Alberta consumers continue to wrestle with relatively limited purchasing power, as the province's households on assistance have doubled since 2007.
Data from the CMHC and the provincial government indicated that the proportion of Alberta households depending on social benefits stood at 3.7% as of July 2019.
This is already approaching the percentage seen in the considerably more inflamed housing market of Ontario, which reached 4.4% during that month.
“The largest part of the increase in the reliance on Alberta Works benefits is due to the recession in the energy sector, which was sparked by the fall in energy prices in 2015 and which has been prolonged by the uncertainty surrounding pipeline construction and approvals for other energy projects,” according to Margarita Wilkins, research associate at the University of Calgary’s School of Public Policy.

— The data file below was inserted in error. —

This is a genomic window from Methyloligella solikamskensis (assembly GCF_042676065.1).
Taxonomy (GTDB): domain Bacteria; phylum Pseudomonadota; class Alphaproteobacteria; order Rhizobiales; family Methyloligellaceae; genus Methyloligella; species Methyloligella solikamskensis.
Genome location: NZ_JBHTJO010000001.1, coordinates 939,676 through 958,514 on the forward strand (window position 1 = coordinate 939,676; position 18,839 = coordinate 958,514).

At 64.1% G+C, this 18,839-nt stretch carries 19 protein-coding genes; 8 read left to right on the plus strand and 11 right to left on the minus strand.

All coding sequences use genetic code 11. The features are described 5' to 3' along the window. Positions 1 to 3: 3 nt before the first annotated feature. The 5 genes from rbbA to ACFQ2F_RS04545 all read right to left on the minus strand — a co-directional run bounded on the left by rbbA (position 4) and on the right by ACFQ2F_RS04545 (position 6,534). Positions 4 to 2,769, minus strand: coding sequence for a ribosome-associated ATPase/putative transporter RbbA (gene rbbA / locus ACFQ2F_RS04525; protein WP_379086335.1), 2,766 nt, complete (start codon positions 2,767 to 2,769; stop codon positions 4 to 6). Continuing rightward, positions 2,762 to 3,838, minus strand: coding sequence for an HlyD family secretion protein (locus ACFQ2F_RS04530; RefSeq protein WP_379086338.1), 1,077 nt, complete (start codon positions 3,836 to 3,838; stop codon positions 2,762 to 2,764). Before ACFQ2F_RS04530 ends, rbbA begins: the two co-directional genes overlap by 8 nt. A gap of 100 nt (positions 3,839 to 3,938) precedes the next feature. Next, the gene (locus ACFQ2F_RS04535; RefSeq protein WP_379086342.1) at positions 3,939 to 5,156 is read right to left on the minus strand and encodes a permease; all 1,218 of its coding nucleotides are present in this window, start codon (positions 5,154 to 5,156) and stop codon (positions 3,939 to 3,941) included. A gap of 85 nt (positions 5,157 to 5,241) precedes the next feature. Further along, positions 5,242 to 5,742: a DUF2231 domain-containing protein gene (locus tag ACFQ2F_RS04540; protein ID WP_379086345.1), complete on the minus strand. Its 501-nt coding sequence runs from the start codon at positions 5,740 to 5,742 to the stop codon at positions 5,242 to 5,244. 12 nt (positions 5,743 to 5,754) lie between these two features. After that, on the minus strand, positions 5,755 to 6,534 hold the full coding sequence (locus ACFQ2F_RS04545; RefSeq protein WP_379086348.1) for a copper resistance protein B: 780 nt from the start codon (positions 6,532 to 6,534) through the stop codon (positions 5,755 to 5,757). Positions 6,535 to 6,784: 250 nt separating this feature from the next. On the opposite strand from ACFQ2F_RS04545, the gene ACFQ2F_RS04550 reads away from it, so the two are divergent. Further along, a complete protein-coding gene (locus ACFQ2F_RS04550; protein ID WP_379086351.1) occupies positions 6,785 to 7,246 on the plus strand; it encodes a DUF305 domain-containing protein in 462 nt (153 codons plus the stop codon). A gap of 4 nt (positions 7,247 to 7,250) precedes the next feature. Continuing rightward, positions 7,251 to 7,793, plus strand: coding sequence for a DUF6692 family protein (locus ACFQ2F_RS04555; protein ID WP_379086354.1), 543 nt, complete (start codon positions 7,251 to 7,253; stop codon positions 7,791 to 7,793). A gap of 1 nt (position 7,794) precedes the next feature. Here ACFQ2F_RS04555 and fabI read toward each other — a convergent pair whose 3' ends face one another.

“By some measures the recession in Alberta following the 2015 fall in energy prices has ended but for those households forced onto social assistance it shows little sign of abating,” Wilkins wrote in a recent contribution to the Financial Post.
Statistics Canada figures as of Q3 2019 showed that the national economy entered a relative standstill in July after four straight months of growth.
Weakness in the mining, quarrying, and oil and gas extraction sectors were significant drivers in the slowdown. Together, these industries suffered the largest contraction since May 2016, declining by 3.5% in July.
This will likely weigh upon purchasing power, especially in the still-recovering regions hardest hit by the oil price crashes over the past few years. Western Canada will particularly feel the impact, StatsCan warned.